There are no steps or green doors. In fact, there are no town houses, full stop. Instead, I find a block of flats, a pub with boarded-up windows and a concrete hut with ‘NO PARKING IN HERE’ painted on it in furious capitals.

Opposite me, two workmen are digging a hole in the road. ‘Excuse me,’ I ask in my best Paddington voice, ‘but where would I find number 32?’ The workmen look at each other and sigh. It transpires that number 32 doesn’t exist although there is a number 23, the door-bell of which, one presumes, is forever being rung by dyslexic bear-spotters. Later, I read that Windsor Gardens was a mish-mash of Michael Bond’s parents’ address (Winser Drive) and his own (Arundel Gardens). The Browns’ cheerful family home never really existed.

The sun has disappeared and, as I head back to the main road, fastening the toggles on my coat, I start to feel a bit glum. But a trip on the Underground (‘quite the most exciting thing that had ever happened to him’) always sees Paddington right and, soon, I’m stepping off the train at Ladbroke Grove, the gateway to Portobello Road. Paddington comes here most days to tootle around the market (‘that bear gets more for his 10 pence than anyone I know,’ marvels the Browns’ housekeeper, Mrs Bird) and lend a paw in the antique shop of fellow émigré Mr Gruber.

The wares may be a little more hipsterish than in Paddington’s day (what he would have made of skinny jeans on men is anybody’s guess), but the traders in deckchairs joshing with each other would have been instantly familiar to him. As I pass the trendy burger joints and pop-up pizzerias, my stomach starts to rumble. Paddington and Mr Gruber generally share something sweet for elevenses, but here in W10, where every other person is gluten-intolerant, you can’t get a sticky bun for love nor money.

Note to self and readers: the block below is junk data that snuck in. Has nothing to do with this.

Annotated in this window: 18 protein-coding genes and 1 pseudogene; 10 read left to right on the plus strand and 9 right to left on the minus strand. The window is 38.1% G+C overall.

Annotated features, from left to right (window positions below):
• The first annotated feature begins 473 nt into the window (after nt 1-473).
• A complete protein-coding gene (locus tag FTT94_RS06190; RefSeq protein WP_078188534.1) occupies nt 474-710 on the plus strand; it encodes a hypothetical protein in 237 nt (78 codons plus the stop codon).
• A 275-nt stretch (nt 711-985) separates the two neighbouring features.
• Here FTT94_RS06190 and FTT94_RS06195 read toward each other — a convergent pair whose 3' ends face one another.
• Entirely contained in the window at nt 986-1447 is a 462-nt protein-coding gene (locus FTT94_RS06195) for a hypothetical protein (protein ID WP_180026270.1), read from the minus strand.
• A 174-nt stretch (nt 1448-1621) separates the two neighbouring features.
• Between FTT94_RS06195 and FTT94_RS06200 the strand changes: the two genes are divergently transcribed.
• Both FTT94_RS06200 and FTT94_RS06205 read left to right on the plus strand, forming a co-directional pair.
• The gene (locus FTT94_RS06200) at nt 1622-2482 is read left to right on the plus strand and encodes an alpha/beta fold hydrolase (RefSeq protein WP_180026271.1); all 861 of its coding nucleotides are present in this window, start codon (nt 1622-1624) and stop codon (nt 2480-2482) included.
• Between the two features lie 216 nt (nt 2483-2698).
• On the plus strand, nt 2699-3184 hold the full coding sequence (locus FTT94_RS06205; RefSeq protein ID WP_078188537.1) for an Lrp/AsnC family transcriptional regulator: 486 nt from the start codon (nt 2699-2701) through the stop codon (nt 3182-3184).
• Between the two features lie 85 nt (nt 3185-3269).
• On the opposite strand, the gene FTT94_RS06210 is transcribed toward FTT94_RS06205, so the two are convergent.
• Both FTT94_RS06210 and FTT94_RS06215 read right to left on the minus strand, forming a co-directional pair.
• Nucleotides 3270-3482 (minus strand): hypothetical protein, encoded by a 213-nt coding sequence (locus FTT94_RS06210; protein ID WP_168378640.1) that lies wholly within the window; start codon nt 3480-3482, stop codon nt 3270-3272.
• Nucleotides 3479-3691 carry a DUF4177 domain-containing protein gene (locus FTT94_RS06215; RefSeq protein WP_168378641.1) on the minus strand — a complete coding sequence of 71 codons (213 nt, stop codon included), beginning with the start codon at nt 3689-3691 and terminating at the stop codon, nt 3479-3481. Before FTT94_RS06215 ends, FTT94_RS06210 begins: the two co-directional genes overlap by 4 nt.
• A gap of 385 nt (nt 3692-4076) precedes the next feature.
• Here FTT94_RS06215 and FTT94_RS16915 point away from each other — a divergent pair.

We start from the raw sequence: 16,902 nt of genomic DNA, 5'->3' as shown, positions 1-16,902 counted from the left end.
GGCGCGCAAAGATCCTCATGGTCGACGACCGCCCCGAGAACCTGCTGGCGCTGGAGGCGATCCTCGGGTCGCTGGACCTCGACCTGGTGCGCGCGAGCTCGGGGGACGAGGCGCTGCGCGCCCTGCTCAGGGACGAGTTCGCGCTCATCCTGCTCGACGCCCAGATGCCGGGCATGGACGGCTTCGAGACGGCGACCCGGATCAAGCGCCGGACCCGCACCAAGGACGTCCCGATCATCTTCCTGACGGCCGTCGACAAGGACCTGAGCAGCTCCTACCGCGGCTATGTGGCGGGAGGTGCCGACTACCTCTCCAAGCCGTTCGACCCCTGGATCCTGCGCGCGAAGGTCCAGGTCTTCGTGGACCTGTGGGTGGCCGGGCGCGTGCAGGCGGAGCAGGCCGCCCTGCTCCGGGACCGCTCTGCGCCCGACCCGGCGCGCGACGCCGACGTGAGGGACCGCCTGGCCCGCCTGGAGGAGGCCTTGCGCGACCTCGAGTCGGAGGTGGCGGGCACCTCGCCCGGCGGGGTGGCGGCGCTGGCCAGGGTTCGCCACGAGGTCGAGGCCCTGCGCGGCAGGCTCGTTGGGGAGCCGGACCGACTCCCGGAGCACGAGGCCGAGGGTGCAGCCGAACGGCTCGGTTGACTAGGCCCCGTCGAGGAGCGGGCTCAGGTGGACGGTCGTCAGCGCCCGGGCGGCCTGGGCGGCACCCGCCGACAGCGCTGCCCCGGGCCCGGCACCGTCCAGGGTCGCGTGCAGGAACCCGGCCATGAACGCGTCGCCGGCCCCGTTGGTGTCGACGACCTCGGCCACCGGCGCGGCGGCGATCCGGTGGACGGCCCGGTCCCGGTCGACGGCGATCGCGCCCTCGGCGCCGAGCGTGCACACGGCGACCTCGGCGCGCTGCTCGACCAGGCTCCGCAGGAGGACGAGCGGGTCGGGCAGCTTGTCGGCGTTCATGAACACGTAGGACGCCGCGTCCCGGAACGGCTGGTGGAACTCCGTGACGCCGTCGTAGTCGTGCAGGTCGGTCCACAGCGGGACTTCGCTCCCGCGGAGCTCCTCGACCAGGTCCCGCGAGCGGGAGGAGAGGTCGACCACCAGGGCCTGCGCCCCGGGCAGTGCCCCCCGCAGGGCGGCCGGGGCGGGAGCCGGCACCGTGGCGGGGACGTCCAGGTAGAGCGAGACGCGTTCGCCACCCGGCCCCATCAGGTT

Then, like a mirage, something wonderful looms up from between the trestle tables: the Hummingbird Bakery, purveyor of cupcakes to the stars. Yes, the whole concept is an import but then, so is Paddington.

Inside, all is sponge and sprinkles. They don’t have anything with marmalade in it, but I’m tickled by a sticky-toffee-pudding-style creation with caramel drizzled on top. I pay, counting out my pennies carefully (very Paddington) and take it outside to eat. As I make my way towards Notting Hill Gate, several of the stallholders smile warmly. ‘Great coat,’ one calls after me.

Settled on a bench, I bite into my cupcake and the frosting goes everywhere. Wiping it away with a paper napkin, I catch sight of myself in the shop window opposite duffle-coated, covered in cake and can’t help but grin.

In many ways, I think to myself, Paddington’s is a London that never really existed. Although the first book came out on the cusp of the Swinging Sixties, they all feel as if they’re set much earlier, in a prelapsarian era of hat-doffing and full-fat milk. But the simple pleasures the little bear from Darkest Peru finds in his new home are still there for the taking. As I dab the last of the caramel off my face, a line from A Bear Called Paddington comes to me unbidden. ‘“I’m glad I emigrated,” said Paddington, as he reached out a paw and pulled the plate nearer. “Do you think anyone would mind if I stood on the table to eat?”’

‘Paddington’, starring Hugh Bonneville and Julie Walters, will be released on November 28 (www.paddington.com). Illustrations, by R. W. Alley, and captions from ‘Paddington’s London Treasury’ by Michael Bond (HarperCollins, £12.99)